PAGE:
Laith Marouf shared ICTV’s reaction to the CRTC decision: “We spent four months preparing our application, including canvassing local groups and organizations that could use a genuine community channel to get messages out. We developed a model for a fully multilingual channel that would work with indigenous and multicultural communities, to ensure Montreal would have a genuine platform for citizen dialogue. We will continue our efforts towards this goal.”
Other countries that have enabling legislation for community media recognize the right of the community to manage broadcast licences. In Canada alone, for-profit corporations are expected to offer community media services, instead of communities themselves. Various parties have pointed to the conflict of interest this creates since the introduction of community TV in the 1970s. Edwards continued, “We argued that communities should administer community TV by definition once again at the CRTC’s 2010 community TV policy review. The CRTC assured us that if communities could prove one by one that cable companies were not meeting the expectations of the policy, those communities would be empowered to run these channels. This is explicitly provided for in the policy, yet that hasn’t happened.”
The onus will again be on the public to prove that Videotron is in non-compliance in August, effectively lumping a cable company’s ability to offer community media services in with its ability to offer cable services. Said Edwards, “Videotron owns the cable infrastructure in Montreal. The Commission is not going to take away its right to manage that infrastructure; that’s Videotron’s core business. Its ability to effectively offer community media services should be dealt with separately—as is provided for under the current policy. It’s time to turn the licence over to a community-run entity. This is the way it works everywhere else in the world but here.”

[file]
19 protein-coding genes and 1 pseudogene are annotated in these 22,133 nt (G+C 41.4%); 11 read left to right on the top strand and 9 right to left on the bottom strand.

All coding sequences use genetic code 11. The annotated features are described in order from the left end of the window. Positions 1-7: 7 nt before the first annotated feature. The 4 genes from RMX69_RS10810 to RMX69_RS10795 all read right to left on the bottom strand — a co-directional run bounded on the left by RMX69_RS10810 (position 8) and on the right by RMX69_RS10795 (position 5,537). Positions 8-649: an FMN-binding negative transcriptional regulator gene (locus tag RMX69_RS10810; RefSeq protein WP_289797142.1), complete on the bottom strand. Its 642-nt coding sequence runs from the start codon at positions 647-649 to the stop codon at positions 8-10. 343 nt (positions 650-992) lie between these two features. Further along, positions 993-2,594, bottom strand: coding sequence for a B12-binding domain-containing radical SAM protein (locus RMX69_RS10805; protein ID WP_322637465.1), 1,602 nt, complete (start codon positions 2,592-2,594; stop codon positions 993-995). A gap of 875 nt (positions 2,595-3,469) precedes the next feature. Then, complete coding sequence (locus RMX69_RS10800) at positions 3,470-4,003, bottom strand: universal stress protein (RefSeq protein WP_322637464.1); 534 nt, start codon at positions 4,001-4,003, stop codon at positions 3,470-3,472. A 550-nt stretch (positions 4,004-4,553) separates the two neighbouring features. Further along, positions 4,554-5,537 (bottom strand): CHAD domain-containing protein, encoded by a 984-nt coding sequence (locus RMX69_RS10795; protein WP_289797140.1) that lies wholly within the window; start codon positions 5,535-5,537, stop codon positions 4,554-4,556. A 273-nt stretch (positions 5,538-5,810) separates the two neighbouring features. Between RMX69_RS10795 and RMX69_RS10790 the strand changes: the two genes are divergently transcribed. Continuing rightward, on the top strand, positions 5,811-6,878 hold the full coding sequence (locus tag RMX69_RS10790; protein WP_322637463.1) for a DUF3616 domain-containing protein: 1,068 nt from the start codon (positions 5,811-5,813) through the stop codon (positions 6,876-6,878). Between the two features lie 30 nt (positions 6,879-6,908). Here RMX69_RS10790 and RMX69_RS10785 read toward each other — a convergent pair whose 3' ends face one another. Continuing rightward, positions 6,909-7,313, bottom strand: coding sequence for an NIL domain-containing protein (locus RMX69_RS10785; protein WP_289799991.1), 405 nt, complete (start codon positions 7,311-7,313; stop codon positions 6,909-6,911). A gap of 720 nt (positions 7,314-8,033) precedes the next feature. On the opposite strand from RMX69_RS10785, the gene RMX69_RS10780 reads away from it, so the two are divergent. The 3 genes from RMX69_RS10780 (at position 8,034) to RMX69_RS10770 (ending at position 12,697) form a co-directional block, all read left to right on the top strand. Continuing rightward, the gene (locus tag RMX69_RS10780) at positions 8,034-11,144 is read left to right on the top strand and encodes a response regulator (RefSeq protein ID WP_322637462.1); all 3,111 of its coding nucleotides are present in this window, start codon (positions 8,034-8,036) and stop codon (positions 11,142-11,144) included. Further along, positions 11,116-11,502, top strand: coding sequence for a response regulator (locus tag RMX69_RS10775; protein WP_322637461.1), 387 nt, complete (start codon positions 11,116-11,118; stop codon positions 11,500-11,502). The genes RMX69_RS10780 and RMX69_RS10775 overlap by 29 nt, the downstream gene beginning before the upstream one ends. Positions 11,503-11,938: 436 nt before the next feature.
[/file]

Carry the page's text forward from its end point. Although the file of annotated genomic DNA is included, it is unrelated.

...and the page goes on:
UPDATE (Feb. 11): ICTV has issued its own statement, questioning why the CRTC did not go further, and saying it plans to nominate people to MAtv’s citizen advisory committee (which should make for some fun meetings). ICTV’s Laith Marouf has an op-ed piece making similar points in the Montreal Gazette.
The ICTV statement compares what happened to Videotron to the situation of CKLN-FM, the Ryerson student radio station that had is licence revoked in 2011 for non-compliance with its licence. It says the CRTC “moved quickly to revoke the station’s license rather than offering a second or third chance as in the case of MAtv.” While it’s true that the station wasn’t given a second chance (and that was the basis for a commissioner’s dissenting opinion in the decision), the compliance issues it cited went back to 2007, and the most severe of which to 2009.
Nevertheless, you have to wonder if there isn’t an institutional bias in favour of large corporations that answer the commission’s phone calls and emails while being otherwise just as non-compliant with the conditions of their licence.